Israeli scientists have identified for the first time important processes in nerve cells that are the same in all types of Parkinson’s disease. One of the difficulties in developing new methods of treating this ailment is the fact that the hereditary form of the disease is noted only in 15% of patients.
Researchers from the University of Haifa have for the first time identified some nerve processes that are common to various types of Parkinson’s disease. It is an incurable neurodegenerative disease that affects one person in every 500. It provokes uncontrolled movements like tremors and tremors, stiffness and difficulty in coordinating movements. Over time, the disease progresses, and the person’s condition worsens, he has difficulties walking and talking, impaired posture and balance, as well as loss of automatic movements.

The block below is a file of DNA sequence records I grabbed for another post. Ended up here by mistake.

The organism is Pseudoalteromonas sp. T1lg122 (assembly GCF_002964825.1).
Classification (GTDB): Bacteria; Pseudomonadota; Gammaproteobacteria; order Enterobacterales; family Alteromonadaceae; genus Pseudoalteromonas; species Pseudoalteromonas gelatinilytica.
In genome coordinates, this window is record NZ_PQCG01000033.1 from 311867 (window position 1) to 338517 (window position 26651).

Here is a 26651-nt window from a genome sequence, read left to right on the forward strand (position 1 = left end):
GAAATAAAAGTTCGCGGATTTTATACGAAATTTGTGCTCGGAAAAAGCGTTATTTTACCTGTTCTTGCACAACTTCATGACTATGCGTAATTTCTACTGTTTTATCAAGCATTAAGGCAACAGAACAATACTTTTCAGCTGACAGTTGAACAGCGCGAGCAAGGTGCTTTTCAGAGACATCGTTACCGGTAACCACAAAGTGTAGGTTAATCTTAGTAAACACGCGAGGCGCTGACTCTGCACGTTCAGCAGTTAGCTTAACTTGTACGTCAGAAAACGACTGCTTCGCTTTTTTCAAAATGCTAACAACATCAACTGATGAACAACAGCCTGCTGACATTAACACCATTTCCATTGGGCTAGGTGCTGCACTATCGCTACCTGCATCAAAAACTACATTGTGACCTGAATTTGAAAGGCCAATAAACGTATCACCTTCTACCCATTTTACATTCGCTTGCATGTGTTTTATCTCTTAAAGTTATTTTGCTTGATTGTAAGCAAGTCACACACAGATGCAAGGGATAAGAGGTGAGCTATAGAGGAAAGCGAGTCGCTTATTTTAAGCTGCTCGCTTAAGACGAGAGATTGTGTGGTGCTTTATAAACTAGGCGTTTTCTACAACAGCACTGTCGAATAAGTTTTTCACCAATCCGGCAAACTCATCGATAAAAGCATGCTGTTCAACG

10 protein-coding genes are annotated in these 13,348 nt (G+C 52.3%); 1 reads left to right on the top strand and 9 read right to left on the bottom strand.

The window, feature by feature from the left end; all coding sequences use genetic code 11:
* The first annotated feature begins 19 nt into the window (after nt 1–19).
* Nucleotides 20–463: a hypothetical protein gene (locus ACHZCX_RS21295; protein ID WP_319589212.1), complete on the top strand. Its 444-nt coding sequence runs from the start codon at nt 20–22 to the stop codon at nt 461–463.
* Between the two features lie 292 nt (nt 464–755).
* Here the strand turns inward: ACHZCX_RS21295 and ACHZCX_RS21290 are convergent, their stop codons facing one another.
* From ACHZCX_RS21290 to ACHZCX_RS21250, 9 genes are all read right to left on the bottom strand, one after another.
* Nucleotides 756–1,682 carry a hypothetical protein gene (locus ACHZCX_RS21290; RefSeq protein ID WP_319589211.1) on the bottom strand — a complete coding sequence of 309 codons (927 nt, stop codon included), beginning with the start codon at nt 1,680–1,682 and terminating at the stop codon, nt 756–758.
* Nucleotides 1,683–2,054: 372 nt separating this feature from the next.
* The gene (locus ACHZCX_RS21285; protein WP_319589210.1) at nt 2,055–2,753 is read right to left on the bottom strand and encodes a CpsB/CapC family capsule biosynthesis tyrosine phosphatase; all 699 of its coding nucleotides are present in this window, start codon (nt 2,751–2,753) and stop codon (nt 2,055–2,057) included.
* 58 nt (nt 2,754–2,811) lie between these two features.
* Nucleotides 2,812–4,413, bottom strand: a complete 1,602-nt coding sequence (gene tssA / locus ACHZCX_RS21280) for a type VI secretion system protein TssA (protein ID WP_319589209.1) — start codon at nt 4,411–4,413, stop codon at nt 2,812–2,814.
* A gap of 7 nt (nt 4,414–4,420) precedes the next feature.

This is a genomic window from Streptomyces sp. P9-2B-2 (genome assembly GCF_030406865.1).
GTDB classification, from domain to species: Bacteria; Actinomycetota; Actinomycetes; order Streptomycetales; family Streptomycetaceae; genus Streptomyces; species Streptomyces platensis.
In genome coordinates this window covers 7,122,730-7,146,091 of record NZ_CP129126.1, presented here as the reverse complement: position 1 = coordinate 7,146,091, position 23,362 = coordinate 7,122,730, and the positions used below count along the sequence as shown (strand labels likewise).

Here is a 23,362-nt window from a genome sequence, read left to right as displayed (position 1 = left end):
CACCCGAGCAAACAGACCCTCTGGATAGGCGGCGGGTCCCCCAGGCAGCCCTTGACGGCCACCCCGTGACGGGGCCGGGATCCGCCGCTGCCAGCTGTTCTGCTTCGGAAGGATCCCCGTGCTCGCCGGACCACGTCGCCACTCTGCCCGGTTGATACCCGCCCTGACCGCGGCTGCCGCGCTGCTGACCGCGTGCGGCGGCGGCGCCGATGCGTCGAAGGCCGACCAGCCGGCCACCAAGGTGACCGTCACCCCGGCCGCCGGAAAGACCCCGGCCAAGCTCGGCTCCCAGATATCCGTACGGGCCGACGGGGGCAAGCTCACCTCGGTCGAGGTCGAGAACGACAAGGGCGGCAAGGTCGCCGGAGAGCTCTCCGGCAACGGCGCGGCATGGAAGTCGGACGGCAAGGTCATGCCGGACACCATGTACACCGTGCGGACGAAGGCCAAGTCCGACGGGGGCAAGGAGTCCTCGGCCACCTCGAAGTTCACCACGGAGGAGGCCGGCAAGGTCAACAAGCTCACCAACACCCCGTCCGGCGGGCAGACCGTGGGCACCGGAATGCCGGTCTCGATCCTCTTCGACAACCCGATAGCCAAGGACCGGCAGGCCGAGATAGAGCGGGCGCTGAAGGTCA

These processes are related to the ability of cells to connect with the extracellular matrix and create new synapses. Thanks to the use of an innovative technique, researchers have shown for the first time that even in sporadic cases of Parkinson’s disease, for the study of which models have not yet been created on laboratory animals, these processes are disrupted. Most current research is based on a small number of known mutations of Parkinson’s disease caused by genetic factors, since it is impossible to create models for periodic forms of the disease.
And now scientists have managed to create induced pluripotent stem cells and epigenetically reprogram them into the state of embryonic stem cells. Working with patients with a sporadic form of Parkinson’s disease, scientists have established disorders of nervous and cellular mechanisms that are the same for all forms of diseases. And this opens the way to new methods of treatment.